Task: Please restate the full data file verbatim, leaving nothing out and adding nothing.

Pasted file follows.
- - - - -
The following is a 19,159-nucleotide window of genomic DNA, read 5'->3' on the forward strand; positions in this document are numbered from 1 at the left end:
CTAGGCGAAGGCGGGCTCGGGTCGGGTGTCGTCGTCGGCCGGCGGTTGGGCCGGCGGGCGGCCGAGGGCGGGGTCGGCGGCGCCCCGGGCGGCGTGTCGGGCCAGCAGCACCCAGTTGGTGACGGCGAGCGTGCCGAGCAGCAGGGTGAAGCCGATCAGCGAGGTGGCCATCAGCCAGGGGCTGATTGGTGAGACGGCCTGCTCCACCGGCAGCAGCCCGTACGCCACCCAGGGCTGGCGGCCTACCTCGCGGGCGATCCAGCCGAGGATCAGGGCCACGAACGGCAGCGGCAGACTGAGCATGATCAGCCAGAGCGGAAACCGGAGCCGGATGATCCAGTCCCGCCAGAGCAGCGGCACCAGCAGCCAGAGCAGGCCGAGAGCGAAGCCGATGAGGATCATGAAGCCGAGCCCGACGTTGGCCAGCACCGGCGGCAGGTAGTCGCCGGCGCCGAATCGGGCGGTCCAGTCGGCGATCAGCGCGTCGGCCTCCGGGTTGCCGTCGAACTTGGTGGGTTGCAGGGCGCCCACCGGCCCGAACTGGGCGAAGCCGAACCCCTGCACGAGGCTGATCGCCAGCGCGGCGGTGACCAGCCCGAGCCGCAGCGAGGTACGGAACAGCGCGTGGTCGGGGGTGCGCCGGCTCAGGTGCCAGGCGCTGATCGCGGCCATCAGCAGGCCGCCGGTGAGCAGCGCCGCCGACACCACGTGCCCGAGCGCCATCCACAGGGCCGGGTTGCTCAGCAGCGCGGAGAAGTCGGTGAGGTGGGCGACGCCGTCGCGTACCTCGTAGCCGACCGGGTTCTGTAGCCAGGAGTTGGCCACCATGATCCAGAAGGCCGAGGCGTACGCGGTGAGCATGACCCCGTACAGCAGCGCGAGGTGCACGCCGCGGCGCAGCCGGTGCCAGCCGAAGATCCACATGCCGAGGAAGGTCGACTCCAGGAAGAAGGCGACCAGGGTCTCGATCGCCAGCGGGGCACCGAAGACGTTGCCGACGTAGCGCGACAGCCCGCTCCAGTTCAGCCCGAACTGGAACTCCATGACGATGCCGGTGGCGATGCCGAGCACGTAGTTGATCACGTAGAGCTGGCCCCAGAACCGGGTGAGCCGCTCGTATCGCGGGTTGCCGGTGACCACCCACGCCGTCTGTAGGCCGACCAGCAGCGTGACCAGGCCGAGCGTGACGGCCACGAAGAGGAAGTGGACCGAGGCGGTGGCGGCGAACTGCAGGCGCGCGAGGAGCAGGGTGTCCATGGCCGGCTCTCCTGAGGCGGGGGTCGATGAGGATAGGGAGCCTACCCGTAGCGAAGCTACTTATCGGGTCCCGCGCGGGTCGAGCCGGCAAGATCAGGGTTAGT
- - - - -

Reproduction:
The following is a 19,159-nucleotide window of genomic DNA, read 5'->3' on the forward strand; positions in this document are numbered from 1 at the left end:
CTAGGCGAAGGCGGGCTCGGGTCGGGTGTCGTCGTCGGCCGGCGGTTGGGCCGGCGGGCGGCCGAGGGCGGGGTCGGCGGCGCCCCGGGCGGCGTGTCGGGCCAGCAGCACCCAGTTGGTGACGGCGAGCGTGCCGAGCAGCAGGGTGAAGCCGATCAGCGAGGTGGCCATCAGCCAGGGGCTGATTGGTGAGACGGCCTGCTCCACCGGCAGCAGCCCGTACGCCACCCAGGGCTGGCGGCCTACCTCGCGGGCGATCCAGCCGAGGATCAGGGCCACGAACGGCAGCGGCAGACTGAGCATGATCAGCCAGAGCGGAAACCGGAGCCGGATGATCCAGTCCCGCCAGAGCAGCGGCACCAGCAGCCAGAGCAGGCCGAGAGCGAAGCCGATGAGGATCATGAAGCCGAGCCCGACGTTGGCCAGCACCGGCGGCAGGTAGTCGCCGGCGCCGAATCGGGCGGTCCAGTCGGCGATCAGCGCGTCGGCCTCCGGGTTGCCGTCGAACTTGGTGGGTTGCAGGGCGCCCACCGGCCCGAACTGGGCGAAGCCGAACCCCTGCACGAGGCTGATCGCCAGCGCGGCGGTGACCAGCCCGAGCCGCAGCGAGGTACGGAACAGCGCGTGGTCGGGGGTGCGCCGGCTCAGGTGCCAGGCGCTGATCGCGGCCATCAGCAGGCCGCCGGTGAGCAGCGCCGCCGACACCACGTGCCCGAGCGCCATCCACAGGGCCGGGTTGCTCAGCAGCGCGGAGAAGTCGGTGAGGTGGGCGACGCCGTCGCGTACCTCGTAGCCGACCGGGTTCTGTAGCCAGGAGTTGGCCACCATGATCCAGAAGGCCGAGGCGTACGCGGTGAGCATGACCCCGTACAGCAGCGCGAGGTGCACGCCGCGGCGCAGCCGGTGCCAGCCGAAGATCCACATGCCGAGGAAGGTCGACTCCAGGAAGAAGGCGACCAGGGTCTCGATCGCCAGCGGGGCACCGAAGACGTTGCCGACGTAGCGCGACAGCCCGCTCCAGTTCAGCCCGAACTGGAACTCCATGACGATGCCGGTGGCGATGCCGAGCACGTAGTTGATCACGTAGAGCTGGCCCCAGAACCGGGTGAGCCGCTCGTATCGCGGGTTGCCGGTGACCACCCACGCCGTCTGTAGGCCGACCAGCAGCGTGACCAGGCCGAGCGTGACGGCCACGAAGAGGAAGTGGACCGAGGCGGTGGCGGCGAACTGCAGGCGCGCGAGGAGCAGGGTGTCCATGGCCGGCTCTCCTGAGGCGGGGGTCGATGAGGATAGGGAGCCTACCCGTAGCGAAGCTACTTATCGGGTCCCGCGCGGGTCGAGCCGGCAAGATCAGGGTTAGT